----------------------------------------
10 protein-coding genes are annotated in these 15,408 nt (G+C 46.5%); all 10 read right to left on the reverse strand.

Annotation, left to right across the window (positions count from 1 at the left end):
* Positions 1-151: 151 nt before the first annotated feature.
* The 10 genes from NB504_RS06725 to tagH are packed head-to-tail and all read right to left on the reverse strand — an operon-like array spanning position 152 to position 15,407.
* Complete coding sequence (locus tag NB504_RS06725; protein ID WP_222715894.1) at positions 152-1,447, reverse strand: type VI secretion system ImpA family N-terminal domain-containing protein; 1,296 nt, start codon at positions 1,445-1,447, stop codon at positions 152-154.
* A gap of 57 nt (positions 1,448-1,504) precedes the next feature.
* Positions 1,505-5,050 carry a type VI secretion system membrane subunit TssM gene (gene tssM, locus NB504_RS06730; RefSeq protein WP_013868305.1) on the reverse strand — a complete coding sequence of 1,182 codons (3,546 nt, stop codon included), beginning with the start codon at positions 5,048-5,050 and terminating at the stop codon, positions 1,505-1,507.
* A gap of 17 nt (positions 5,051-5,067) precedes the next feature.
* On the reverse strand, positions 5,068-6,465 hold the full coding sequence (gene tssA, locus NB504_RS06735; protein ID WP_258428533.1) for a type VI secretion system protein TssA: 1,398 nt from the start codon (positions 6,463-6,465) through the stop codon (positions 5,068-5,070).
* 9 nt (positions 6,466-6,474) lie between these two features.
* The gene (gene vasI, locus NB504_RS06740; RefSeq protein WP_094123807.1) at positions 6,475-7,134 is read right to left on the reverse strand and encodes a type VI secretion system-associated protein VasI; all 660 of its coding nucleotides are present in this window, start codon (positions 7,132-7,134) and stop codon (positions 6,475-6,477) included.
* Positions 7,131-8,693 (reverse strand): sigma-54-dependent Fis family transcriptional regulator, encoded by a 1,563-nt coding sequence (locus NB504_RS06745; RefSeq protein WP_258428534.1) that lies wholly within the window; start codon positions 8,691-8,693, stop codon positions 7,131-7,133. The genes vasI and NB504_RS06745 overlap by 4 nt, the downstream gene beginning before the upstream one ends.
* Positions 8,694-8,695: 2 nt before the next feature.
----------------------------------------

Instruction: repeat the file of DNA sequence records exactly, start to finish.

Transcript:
10 protein-coding genes are annotated in these 15,408 nt (G+C 46.5%); all 10 read right to left on the reverse strand.

Annotation, left to right across the window (positions count from 1 at the left end):
* Positions 1-151: 151 nt before the first annotated feature.
* The 10 genes from NB504_RS06725 to tagH are packed head-to-tail and all read right to left on the reverse strand — an operon-like array spanning position 152 to position 15,407.
* Complete coding sequence (locus tag NB504_RS06725; protein ID WP_222715894.1) at positions 152-1,447, reverse strand: type VI secretion system ImpA family N-terminal domain-containing protein; 1,296 nt, start codon at positions 1,445-1,447, stop codon at positions 152-154.
* A gap of 57 nt (positions 1,448-1,504) precedes the next feature.
* Positions 1,505-5,050 carry a type VI secretion system membrane subunit TssM gene (gene tssM, locus NB504_RS06730; RefSeq protein WP_013868305.1) on the reverse strand — a complete coding sequence of 1,182 codons (3,546 nt, stop codon included), beginning with the start codon at positions 5,048-5,050 and terminating at the stop codon, positions 1,505-1,507.
* A gap of 17 nt (positions 5,051-5,067) precedes the next feature.
* On the reverse strand, positions 5,068-6,465 hold the full coding sequence (gene tssA, locus NB504_RS06735; protein ID WP_258428533.1) for a type VI secretion system protein TssA: 1,398 nt from the start codon (positions 6,463-6,465) through the stop codon (positions 5,068-5,070).
* 9 nt (positions 6,466-6,474) lie between these two features.
* The gene (gene vasI, locus NB504_RS06740; RefSeq protein WP_094123807.1) at positions 6,475-7,134 is read right to left on the reverse strand and encodes a type VI secretion system-associated protein VasI; all 660 of its coding nucleotides are present in this window, start codon (positions 7,132-7,134) and stop codon (positions 6,475-6,477) included.
* Positions 7,131-8,693 (reverse strand): sigma-54-dependent Fis family transcriptional regulator, encoded by a 1,563-nt coding sequence (locus NB504_RS06745; RefSeq protein WP_258428534.1) that lies wholly within the window; start codon positions 8,691-8,693, stop codon positions 7,131-7,133. The genes vasI and NB504_RS06745 overlap by 4 nt, the downstream gene beginning before the upstream one ends.
* Positions 8,694-8,695: 2 nt before the next feature.